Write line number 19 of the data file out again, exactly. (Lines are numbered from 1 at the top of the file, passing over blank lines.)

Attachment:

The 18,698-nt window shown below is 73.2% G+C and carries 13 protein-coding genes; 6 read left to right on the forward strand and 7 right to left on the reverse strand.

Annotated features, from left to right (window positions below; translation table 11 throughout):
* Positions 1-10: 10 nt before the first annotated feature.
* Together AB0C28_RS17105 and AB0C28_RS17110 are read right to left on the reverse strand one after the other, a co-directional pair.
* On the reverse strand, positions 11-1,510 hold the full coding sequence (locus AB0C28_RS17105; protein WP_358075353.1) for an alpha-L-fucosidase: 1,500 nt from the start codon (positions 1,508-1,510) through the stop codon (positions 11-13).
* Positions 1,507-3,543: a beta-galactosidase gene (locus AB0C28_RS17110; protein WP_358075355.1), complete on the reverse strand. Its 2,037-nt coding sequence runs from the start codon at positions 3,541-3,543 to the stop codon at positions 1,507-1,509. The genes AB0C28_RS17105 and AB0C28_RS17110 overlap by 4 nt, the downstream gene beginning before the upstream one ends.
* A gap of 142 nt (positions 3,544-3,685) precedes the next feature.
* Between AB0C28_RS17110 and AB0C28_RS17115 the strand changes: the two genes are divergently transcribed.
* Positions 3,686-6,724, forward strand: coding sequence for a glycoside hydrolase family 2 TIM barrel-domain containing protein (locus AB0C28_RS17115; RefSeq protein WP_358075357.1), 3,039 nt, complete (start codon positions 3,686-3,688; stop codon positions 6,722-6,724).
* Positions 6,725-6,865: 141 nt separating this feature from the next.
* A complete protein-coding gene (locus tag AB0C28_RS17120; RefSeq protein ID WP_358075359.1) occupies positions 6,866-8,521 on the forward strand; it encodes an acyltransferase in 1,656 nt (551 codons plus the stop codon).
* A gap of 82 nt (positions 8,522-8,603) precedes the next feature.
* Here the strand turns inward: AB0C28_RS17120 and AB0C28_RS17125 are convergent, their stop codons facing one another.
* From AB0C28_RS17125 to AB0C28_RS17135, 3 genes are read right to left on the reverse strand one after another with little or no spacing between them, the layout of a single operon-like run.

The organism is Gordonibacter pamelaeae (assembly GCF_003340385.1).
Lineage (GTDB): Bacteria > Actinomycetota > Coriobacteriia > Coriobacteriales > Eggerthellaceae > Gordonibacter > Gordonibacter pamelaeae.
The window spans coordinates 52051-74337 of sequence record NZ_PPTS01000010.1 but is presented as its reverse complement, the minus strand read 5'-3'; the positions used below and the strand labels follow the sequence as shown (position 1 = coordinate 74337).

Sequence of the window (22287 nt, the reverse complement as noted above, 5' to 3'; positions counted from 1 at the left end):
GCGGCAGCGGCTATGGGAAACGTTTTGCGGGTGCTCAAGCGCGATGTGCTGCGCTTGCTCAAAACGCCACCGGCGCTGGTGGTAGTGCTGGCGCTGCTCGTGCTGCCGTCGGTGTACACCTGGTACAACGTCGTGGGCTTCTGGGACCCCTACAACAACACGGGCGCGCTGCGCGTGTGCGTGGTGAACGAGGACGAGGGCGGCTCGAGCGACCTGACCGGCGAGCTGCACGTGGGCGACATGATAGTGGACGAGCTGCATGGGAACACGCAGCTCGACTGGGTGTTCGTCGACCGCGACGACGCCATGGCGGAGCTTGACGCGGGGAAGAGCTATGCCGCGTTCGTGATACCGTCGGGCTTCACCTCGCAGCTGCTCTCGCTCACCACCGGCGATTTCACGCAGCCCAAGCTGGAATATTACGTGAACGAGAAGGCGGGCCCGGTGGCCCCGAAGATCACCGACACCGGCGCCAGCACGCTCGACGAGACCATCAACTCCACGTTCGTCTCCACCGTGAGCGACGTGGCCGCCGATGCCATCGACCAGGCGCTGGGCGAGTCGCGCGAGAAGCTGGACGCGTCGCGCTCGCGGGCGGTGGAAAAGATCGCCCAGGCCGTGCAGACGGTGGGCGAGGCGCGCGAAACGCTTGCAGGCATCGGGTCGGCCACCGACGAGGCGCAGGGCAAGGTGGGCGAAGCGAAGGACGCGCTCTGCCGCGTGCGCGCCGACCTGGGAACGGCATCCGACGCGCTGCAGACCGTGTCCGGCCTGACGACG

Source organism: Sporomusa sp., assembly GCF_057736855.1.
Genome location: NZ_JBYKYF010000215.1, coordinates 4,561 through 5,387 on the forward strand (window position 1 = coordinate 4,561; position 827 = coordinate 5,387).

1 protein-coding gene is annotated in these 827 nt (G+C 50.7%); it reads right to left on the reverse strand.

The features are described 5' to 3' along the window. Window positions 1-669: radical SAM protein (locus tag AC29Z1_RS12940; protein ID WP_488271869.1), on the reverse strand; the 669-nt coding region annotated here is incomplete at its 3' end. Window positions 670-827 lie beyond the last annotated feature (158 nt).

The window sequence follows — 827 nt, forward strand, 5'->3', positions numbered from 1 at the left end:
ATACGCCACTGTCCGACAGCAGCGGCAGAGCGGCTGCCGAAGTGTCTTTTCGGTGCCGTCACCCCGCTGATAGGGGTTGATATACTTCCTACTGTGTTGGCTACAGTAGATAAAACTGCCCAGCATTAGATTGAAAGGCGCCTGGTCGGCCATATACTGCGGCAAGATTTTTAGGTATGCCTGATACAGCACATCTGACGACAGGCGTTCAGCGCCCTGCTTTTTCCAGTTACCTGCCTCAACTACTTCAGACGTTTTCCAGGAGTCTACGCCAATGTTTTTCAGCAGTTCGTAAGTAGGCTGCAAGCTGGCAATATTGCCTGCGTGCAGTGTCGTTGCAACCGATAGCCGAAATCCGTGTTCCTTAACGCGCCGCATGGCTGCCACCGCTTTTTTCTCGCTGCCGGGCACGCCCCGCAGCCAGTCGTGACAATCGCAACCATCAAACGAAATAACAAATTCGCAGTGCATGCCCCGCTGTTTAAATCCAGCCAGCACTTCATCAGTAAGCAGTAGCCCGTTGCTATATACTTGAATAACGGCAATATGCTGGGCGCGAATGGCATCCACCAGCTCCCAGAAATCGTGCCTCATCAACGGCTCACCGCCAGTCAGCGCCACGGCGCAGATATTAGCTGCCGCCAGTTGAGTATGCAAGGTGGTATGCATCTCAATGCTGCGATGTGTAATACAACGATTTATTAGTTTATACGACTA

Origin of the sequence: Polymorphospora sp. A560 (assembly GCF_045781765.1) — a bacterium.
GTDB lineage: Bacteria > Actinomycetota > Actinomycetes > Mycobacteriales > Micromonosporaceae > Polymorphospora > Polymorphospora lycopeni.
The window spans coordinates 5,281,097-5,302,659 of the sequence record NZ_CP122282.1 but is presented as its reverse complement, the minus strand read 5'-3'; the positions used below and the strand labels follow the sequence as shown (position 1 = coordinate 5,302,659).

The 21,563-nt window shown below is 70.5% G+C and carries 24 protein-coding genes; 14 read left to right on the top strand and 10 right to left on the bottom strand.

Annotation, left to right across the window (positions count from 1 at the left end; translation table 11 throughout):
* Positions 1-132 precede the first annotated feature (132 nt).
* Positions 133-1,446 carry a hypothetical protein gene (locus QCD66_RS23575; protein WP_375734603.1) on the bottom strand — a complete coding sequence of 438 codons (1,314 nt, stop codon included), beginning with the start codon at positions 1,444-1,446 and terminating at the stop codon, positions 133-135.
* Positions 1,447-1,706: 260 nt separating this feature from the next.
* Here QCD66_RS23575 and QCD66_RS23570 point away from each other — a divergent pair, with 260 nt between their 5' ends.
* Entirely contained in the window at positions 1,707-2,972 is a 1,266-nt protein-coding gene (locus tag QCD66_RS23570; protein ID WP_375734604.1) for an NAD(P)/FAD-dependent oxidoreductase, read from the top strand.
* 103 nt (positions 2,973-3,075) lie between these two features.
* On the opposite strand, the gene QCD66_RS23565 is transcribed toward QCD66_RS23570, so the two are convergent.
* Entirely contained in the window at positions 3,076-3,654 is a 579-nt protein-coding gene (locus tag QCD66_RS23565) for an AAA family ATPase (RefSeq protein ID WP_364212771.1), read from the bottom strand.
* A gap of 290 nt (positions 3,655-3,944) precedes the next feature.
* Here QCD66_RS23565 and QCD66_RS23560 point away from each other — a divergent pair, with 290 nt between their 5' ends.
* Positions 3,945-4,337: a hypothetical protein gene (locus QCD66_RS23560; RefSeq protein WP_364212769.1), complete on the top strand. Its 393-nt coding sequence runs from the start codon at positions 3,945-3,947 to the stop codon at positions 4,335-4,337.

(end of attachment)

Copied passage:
GCGGCAGCGGCTATGGGAAACGTTTTGCGGGTGCTCAAGCGCGATGTGCTGCGCTTGCTCAAAACGCCACCGGCGCTGGTGGTAGTGCTGGCGCTGCTCGTGCTGCCGTCGGTGTACACCTGGTACAACGTCGTGGGCTTCTGGGACCCCTACAACAACACGGGCGCGCTGCGCGTGTGCGTGGTGAACGAGGACGAGGGCGGCTCGAGCGACCTGACCGGCGAGCTGCACGTGGGCGACATGATAGTGGACGAGCTGCATGGGAACACGCAGCTCGACTGGGTGTTCGTCGACCGCGACGACGCCATGGCGGAGCTTGACGCGGGGAAGAGCTATGCCGCGTTCGTGATACCGTCGGGCTTCACCTCGCAGCTGCTCTCGCTCACCACCGGCGATTTCACGCAGCCCAAGCTGGAATATTACGTGAACGAGAAGGCGGGCCCGGTGGCCCCGAAGATCACCGACACCGGCGCCAGCACGCTCGACGAGACCATCAACTCCACGTTCGTCTCCACCGTGAGCGACGTGGCCGCCGATGCCATCGACCAGGCGCTGGGCGAGTCGCGCGAGAAGCTGGACGCGTCGCGCTCGCGGGCGGTGGAAAAGATCGCCCAGGCCGTGCAGACGGTGGGCGAGGCGCGCGAAACGCTTGCAGGCATCGGGTCGGCCACCGACGAGGCGCAGGGCAAGGTGGGCGAAGCGAAGGACGCGCTCTGCCGCGTGCGCGCCGACCTGGGAACGGCATCCGACGCGCTGCAGACCGTGTCCGGCCTGACGACG